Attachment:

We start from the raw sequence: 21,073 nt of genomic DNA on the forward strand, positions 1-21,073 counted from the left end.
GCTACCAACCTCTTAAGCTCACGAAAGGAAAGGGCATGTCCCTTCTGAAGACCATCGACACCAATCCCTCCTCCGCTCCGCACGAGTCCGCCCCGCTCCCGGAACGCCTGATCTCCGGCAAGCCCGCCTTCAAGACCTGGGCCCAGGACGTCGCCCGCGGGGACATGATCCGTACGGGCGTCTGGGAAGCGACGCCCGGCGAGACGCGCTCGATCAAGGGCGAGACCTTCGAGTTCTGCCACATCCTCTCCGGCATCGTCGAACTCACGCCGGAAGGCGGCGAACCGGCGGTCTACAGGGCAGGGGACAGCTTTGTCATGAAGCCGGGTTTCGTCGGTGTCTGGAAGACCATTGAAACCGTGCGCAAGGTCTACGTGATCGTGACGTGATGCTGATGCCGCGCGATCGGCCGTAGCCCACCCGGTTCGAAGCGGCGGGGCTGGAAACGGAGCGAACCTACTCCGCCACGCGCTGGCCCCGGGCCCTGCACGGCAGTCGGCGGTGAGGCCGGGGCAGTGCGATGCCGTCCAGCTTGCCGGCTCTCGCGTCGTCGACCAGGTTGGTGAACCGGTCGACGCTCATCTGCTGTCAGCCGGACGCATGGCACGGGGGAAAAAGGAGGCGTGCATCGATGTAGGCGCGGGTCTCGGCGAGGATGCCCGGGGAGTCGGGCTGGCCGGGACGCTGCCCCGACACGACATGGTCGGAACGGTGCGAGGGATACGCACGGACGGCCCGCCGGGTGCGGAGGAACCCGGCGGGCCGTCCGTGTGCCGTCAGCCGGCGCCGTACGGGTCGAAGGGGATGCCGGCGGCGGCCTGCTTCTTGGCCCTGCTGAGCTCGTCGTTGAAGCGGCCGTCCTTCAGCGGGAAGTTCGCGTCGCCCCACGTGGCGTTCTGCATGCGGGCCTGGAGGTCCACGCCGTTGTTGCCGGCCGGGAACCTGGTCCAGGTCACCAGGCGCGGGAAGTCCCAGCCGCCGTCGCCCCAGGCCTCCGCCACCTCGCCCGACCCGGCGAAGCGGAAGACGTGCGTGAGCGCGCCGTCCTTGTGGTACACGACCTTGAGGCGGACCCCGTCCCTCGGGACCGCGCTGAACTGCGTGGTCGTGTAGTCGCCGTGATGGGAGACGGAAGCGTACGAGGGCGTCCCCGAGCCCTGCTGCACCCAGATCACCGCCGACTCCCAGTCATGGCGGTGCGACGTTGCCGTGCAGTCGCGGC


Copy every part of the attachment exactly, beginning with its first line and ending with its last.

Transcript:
We start from the raw sequence: 21,073 nt of genomic DNA on the forward strand, positions 1-21,073 counted from the left end.
GCTACCAACCTCTTAAGCTCACGAAAGGAAAGGGCATGTCCCTTCTGAAGACCATCGACACCAATCCCTCCTCCGCTCCGCACGAGTCCGCCCCGCTCCCGGAACGCCTGATCTCCGGCAAGCCCGCCTTCAAGACCTGGGCCCAGGACGTCGCCCGCGGGGACATGATCCGTACGGGCGTCTGGGAAGCGACGCCCGGCGAGACGCGCTCGATCAAGGGCGAGACCTTCGAGTTCTGCCACATCCTCTCCGGCATCGTCGAACTCACGCCGGAAGGCGGCGAACCGGCGGTCTACAGGGCAGGGGACAGCTTTGTCATGAAGCCGGGTTTCGTCGGTGTCTGGAAGACCATTGAAACCGTGCGCAAGGTCTACGTGATCGTGACGTGATGCTGATGCCGCGCGATCGGCCGTAGCCCACCCGGTTCGAAGCGGCGGGGCTGGAAACGGAGCGAACCTACTCCGCCACGCGCTGGCCCCGGGCCCTGCACGGCAGTCGGCGGTGAGGCCGGGGCAGTGCGATGCCGTCCAGCTTGCCGGCTCTCGCGTCGTCGACCAGGTTGGTGAACCGGTCGACGCTCATCTGCTGTCAGCCGGACGCATGGCACGGGGGAAAAAGGAGGCGTGCATCGATGTAGGCGCGGGTCTCGGCGAGGATGCCCGGGGAGTCGGGCTGGCCGGGACGCTGCCCCGACACGACATGGTCGGAACGGTGCGAGGGATACGCACGGACGGCCCGCCGGGTGCGGAGGAACCCGGCGGGCCGTCCGTGTGCCGTCAGCCGGCGCCGTACGGGTCGAAGGGGATGCCGGCGGCGGCCTGCTTCTTGGCCCTGCTGAGCTCGTCGTTGAAGCGGCCGTCCTTCAGCGGGAAGTTCGCGTCGCCCCACGTGGCGTTCTGCATGCGGGCCTGGAGGTCCACGCCGTTGTTGCCGGCCGGGAACCTGGTCCAGGTCACCAGGCGCGGGAAGTCCCAGCCGCCGTCGCCCCAGGCCTCCGCCACCTCGCCCGACCCGGCGAAGCGGAAGACGTGCGTGAGCGCGCCGTCCTTGTGGTACACGACCTTGAGGCGGACCCCGTCCCTCGGGACCGCGCTGAACTGCGTGGTCGTGTAGTCGCCGTGATGGGAGACGGAAGCGTACGAGGGCGTCCCCGAGCCCTGCTGCACCCAGATCACCGCCGACTCCCAGTCATGGCGGTGCGACGTTGCCGTGCAGTCGCGGC